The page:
A gland and tuft are present on the skin of the outer side of the upper part of the hind cannon-bone; but, unlike American deer, there is no gland on the inner side of the hock.
This is one of the few deer in which there are glands neither on the hock nor on the skin covering the cannon-bone.
Reduction and final loss of outer pair of digits (second and fifth), with coalescence of the metacarpal and metatarsal bones of the two middle digits to form a cannon-bone.
In the Sheep and the Camel the long compound bone, supporting the two main (or only) toes is the cannon-bone.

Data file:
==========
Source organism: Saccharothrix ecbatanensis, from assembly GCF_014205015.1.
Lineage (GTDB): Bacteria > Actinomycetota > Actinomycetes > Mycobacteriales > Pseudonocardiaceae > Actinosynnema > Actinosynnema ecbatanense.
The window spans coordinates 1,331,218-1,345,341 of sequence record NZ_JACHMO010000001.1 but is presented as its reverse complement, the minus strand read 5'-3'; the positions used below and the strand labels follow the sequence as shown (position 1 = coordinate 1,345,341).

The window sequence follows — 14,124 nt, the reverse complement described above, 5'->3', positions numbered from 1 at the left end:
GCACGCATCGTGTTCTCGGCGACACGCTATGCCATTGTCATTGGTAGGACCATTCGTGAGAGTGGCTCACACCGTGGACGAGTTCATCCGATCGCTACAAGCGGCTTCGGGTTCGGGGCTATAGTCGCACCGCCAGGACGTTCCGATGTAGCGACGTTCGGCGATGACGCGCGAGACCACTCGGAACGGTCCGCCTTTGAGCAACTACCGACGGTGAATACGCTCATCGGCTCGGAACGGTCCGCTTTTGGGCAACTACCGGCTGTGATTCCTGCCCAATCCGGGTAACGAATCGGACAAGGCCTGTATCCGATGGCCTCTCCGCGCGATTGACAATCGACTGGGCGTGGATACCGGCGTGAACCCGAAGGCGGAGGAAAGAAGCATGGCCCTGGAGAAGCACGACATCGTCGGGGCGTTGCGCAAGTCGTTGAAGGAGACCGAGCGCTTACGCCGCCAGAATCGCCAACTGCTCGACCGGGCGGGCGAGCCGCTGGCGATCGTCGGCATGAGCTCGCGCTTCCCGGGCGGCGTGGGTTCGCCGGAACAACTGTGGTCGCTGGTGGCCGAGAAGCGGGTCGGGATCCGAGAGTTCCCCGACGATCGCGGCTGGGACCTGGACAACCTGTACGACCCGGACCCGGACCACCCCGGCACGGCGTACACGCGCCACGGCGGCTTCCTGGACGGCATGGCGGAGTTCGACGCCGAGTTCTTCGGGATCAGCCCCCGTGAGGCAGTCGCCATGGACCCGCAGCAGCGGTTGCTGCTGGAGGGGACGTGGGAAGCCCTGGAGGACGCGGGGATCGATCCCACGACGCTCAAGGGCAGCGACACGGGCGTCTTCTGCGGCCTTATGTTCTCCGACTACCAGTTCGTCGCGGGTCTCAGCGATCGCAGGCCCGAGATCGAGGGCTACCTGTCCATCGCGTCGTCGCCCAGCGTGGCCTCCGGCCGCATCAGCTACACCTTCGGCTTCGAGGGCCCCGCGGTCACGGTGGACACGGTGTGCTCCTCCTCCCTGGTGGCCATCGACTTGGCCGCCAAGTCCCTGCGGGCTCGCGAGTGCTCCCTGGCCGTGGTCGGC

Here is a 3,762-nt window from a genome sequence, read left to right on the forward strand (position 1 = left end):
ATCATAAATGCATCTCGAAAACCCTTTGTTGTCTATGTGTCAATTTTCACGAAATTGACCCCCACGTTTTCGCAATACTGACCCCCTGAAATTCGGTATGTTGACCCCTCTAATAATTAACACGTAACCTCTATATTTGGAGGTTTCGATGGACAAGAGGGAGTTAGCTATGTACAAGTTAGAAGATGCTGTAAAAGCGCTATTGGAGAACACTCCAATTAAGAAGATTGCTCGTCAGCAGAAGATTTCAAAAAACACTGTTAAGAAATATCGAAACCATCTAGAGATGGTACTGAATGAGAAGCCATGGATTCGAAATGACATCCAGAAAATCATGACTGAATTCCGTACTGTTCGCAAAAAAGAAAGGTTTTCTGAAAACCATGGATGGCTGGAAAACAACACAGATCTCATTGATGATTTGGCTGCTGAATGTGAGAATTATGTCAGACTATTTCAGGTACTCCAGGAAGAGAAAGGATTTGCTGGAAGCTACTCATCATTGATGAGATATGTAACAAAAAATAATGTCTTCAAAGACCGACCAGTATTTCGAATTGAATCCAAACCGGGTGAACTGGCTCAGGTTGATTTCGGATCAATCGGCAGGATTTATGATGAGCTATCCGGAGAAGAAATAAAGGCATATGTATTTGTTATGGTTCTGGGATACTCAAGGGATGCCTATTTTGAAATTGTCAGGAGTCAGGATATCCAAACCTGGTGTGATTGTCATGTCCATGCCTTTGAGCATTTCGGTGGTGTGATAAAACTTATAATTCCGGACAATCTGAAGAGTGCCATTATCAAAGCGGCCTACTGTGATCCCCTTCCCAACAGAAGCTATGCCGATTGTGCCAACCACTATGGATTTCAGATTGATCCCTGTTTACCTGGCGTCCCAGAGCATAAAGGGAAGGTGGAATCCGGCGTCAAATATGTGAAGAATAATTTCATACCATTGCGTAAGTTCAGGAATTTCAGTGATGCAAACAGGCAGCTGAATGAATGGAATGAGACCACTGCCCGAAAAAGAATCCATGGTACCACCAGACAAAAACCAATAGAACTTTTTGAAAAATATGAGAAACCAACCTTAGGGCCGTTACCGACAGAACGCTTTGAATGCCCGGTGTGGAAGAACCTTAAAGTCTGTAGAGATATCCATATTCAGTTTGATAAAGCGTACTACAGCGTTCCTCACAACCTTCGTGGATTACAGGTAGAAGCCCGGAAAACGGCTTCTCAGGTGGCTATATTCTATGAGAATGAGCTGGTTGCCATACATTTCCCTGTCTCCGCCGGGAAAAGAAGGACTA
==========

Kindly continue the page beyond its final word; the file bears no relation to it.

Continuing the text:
The most interesting genera are, however, the Upper Oligocene and Lower Miocene Gelocus and Prodremotherium, which have perfectly selenodont teeth, and the third and fourth metacarpal and metatarsal bones respectively fused into an imperfect cannon-bone, with the reduction of the lateral metacarpals and metatarsals to mere remnants of their upper and lower extremities.